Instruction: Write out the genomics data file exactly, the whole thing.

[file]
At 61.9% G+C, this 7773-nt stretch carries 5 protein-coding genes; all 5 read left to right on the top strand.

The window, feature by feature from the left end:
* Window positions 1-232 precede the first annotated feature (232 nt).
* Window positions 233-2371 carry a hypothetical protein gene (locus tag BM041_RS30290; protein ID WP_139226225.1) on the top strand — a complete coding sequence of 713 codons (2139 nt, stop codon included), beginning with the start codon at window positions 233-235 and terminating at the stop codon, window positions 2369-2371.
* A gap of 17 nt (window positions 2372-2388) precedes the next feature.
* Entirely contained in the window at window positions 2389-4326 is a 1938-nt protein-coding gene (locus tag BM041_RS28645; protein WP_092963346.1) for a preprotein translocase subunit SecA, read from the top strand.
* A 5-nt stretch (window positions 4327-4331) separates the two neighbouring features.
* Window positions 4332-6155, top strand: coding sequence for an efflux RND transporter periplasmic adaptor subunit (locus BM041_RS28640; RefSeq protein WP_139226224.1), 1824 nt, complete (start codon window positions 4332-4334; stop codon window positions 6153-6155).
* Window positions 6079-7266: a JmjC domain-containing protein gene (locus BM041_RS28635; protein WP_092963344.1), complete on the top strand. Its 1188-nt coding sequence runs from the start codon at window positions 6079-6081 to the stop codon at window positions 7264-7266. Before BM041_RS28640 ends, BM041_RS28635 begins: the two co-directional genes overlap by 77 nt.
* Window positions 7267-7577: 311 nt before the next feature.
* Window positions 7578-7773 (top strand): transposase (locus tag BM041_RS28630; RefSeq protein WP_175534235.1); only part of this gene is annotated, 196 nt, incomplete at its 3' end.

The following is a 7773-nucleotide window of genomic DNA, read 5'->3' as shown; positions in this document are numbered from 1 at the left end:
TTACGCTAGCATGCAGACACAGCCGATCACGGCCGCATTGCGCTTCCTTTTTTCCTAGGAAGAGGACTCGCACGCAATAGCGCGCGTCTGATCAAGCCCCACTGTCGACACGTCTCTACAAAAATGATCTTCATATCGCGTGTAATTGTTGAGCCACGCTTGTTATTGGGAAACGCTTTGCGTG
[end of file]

At 61.9% G+C, this 7773-nt stretch carries 5 protein-coding genes; all 5 read left to right on the top strand.

The window, feature by feature from the left end:
* Window positions 1-232 precede the first annotated feature (232 nt).
* Window positions 233-2371 carry a hypothetical protein gene (locus tag BM041_RS30290; protein ID WP_139226225.1) on the top strand — a complete coding sequence of 713 codons (2139 nt, stop codon included), beginning with the start codon at window positions 233-235 and terminating at the stop codon, window positions 2369-2371.
* A gap of 17 nt (window positions 2372-2388) precedes the next feature.
* Entirely contained in the window at window positions 2389-4326 is a 1938-nt protein-coding gene (locus tag BM041_RS28645; protein WP_092963346.1) for a preprotein translocase subunit SecA, read from the top strand.
* A 5-nt stretch (window positions 4327-4331) separates the two neighbouring features.
* Window positions 4332-6155, top strand: coding sequence for an efflux RND transporter periplasmic adaptor subunit (locus BM041_RS28640; RefSeq protein WP_139226224.1), 1824 nt, complete (start codon window positions 4332-4334; stop codon window positions 6153-6155).
* Window positions 6079-7266: a JmjC domain-containing protein gene (locus BM041_RS28635; protein WP_092963344.1), complete on the top strand. Its 1188-nt coding sequence runs from the start codon at window positions 6079-6081 to the stop codon at window positions 7264-7266. Before BM041_RS28640 ends, BM041_RS28635 begins: the two co-directional genes overlap by 77 nt.
* Window positions 7267-7577: 311 nt before the next feature.
* Window positions 7578-7773 (top strand): transposase (locus tag BM041_RS28630; RefSeq protein WP_175534235.1); only part of this gene is annotated, 196 nt, incomplete at its 3' end.

The following is a 7773-nucleotide window of genomic DNA, read 5'->3' as shown; positions in this document are numbered from 1 at the left end:
TTACGCTAGCATGCAGACACAGCCGATCACGGCCGCATTGCGCTTCCTTTTTTCCTAGGAAGAGGACTCGCACGCAATAGCGCGCGTCTGATCAAGCCCCACTGTCGACACGTCTCTACAAAAATGATCTTCATATCGCGTGTAATTGTTGAGCCACGCTTGTTATTGGGAAACGCTTTGCGTG